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Tom Toles gets a look at the Democratic playbook


By Ezra Klein  |  January 22, 2010; 2:44 PM ET
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There's just not another professional cartoonist in America that compares to Tom Toles. Most of them are content illustrating Limbaugh talking points or Leno jokes, drawing Family Circus-lite material with a dog labeled "deficits" or a Billy labeled "freedom."

Posted by: cog145 | January 22, 2010 3:42 PM | Report abuse

Wouldn't the picture be a little more accurate with a mob of angry voters standing in the endzone?

Posted by: spotatl | January 22, 2010 3:43 PM | Report abuse

"Wouldn't the picture be a little more accurate with a mob of angry voters standing in the endzone?"

No - because most voters have no idea where the endzone is or what they are against... If this is the superbowl then they would probably be standing on home plate in Yankee stadium. Voters are against the big government takeover of healthcare (which manifestly is not happening). Now perhaps dems have done a bad job of selling the message but that is another story...

Even if voters knew what they were against - again we have a representative democracy. We entrust our representatives to make the hard decisions and give them terms in office to make those decisions.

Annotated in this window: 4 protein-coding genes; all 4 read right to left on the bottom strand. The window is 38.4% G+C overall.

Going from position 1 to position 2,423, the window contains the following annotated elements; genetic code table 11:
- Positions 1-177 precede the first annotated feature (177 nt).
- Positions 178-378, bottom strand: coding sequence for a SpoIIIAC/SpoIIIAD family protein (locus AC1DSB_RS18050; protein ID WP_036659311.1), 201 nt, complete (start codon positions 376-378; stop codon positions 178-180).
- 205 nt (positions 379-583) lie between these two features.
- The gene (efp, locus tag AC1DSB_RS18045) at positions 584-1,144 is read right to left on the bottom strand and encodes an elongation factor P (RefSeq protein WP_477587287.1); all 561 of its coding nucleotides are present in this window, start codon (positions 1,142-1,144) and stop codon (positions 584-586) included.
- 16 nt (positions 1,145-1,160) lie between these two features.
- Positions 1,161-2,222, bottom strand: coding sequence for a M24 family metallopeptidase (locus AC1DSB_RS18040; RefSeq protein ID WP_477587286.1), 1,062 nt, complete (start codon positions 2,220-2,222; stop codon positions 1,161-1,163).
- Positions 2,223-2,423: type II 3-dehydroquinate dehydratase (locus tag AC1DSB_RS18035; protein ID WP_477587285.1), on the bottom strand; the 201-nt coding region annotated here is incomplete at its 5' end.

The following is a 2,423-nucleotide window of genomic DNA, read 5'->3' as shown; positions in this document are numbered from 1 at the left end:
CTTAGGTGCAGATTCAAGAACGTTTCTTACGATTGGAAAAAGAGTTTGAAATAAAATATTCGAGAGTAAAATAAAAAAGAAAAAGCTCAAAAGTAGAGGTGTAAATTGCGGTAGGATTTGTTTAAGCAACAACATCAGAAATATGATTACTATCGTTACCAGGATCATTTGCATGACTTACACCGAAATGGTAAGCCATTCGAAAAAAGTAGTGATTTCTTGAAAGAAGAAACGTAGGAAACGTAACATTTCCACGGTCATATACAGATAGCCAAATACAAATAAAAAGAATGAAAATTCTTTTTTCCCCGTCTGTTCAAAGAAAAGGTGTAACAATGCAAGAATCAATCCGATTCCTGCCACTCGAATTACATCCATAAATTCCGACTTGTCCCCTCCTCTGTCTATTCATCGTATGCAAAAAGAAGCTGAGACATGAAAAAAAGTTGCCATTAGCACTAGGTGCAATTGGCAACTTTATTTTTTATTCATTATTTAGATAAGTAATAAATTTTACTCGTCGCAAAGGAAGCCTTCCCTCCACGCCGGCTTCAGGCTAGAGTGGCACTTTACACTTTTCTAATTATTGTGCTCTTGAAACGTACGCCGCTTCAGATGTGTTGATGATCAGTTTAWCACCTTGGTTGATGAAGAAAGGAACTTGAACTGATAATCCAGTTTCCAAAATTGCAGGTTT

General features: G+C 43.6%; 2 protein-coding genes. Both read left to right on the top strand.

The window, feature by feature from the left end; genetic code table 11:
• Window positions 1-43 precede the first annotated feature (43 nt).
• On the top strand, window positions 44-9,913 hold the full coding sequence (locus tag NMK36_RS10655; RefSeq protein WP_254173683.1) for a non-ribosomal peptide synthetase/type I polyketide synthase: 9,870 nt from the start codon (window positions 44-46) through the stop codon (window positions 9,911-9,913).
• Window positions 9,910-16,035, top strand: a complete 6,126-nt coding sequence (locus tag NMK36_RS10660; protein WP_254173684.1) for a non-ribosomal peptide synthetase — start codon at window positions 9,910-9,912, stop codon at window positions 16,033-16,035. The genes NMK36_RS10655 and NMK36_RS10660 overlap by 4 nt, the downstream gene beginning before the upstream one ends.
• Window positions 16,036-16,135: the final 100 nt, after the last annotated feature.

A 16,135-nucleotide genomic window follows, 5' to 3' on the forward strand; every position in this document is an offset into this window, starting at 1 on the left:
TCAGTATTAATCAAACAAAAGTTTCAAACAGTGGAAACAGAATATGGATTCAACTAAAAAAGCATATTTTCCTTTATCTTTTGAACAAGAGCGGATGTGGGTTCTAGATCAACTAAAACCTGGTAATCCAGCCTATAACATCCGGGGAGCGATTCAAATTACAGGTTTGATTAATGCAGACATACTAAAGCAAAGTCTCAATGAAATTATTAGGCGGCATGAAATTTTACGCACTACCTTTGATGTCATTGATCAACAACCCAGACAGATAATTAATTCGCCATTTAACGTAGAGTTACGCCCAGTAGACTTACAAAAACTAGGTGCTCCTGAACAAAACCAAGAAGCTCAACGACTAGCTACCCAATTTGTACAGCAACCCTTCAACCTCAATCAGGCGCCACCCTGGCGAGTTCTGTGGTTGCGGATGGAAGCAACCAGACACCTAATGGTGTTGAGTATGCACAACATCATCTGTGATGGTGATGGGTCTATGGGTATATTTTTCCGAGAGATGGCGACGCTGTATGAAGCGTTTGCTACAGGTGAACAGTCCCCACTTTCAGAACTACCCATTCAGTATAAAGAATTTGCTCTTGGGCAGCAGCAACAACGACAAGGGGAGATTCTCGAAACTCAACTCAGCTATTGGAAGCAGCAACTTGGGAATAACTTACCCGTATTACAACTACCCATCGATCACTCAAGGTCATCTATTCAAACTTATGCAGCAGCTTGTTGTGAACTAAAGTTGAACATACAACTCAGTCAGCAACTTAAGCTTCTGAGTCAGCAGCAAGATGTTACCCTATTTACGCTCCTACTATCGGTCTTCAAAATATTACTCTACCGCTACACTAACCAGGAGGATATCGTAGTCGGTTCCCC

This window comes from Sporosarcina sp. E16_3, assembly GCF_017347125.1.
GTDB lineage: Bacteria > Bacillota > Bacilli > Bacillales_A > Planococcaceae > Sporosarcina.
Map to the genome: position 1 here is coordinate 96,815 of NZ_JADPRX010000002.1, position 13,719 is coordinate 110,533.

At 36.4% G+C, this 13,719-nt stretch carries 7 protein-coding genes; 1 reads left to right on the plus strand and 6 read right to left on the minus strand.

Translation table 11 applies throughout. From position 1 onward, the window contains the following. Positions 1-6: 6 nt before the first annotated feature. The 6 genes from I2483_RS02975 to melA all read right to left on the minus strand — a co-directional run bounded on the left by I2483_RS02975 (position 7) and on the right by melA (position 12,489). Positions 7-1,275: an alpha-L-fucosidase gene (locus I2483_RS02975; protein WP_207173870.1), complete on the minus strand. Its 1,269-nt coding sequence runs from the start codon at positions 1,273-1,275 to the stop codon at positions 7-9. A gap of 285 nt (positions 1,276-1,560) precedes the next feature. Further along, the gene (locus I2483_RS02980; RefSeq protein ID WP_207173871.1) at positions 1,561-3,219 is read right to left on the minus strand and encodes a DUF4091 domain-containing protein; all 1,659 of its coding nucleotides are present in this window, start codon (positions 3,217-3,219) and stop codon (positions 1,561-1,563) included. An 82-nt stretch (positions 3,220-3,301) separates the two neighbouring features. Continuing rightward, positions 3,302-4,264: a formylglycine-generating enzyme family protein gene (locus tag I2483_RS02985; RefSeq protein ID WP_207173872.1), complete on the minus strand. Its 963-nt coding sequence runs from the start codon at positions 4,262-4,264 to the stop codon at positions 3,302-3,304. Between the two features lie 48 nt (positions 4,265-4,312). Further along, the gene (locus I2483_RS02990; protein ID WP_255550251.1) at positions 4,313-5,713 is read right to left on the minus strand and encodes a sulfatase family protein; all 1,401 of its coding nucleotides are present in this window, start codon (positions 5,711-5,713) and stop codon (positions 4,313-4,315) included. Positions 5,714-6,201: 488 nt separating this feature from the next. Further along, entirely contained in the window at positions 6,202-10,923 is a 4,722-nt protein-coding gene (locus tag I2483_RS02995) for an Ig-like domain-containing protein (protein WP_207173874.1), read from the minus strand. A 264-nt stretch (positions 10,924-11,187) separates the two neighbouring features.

If you want government by referendum move to California - it seems to be working out great there.

Posted by: lazza11 | January 22, 2010 3:53 PM | Report abuse

Nah. More like:

"We're up by 24, there's 10 seconds on the clock and we have all of our time-outs.

Let's forfeit."

Posted by: jeirvine | January 22, 2010 3:54 PM | Report abuse

jeirvine has it right.
What I don't understand is why health insurance for the people nationwide should change just because of Massachusetts? Nothing against those fine folks but they already have access to a state plan so why should they have the right to deny a similar deal for the rest of us? I don't get it. I want the same thing they have but now I won't get it because of them? I am so confused.

Posted by: jkallen9 | January 22, 2010 4:14 PM | Report abuse

lazza- at this point the voters would see passing the Senate version and then fixing it in reconciliation as having the bill shoved down their throats. Its already hugely unpopular. Maybe you think that Voters eventually will come to like it more once its enacted but what the moderate dems are worried about is the huge backlash.

Maybe you still think its worth it to shove the bill down the throats of the voters and declare victory- but thats really the dilemma the politicians are in. But for many on the left passing ANYTHING is all that matters.

Posted by: spotatl | January 22, 2010 4:20 PM | Report abuse

It sure would be nice if the Post put the Toles cartoon in the Nook/Kindle version of the paper.

Posted by: wiredog | January 22, 2010 4:22 PM | Report abuse

Unfortunately, the call seems to be to let time expire and make a mad dash for the exit tunnel.

Posted by: AuthorEditor | January 22, 2010 4:22 PM | Report abuse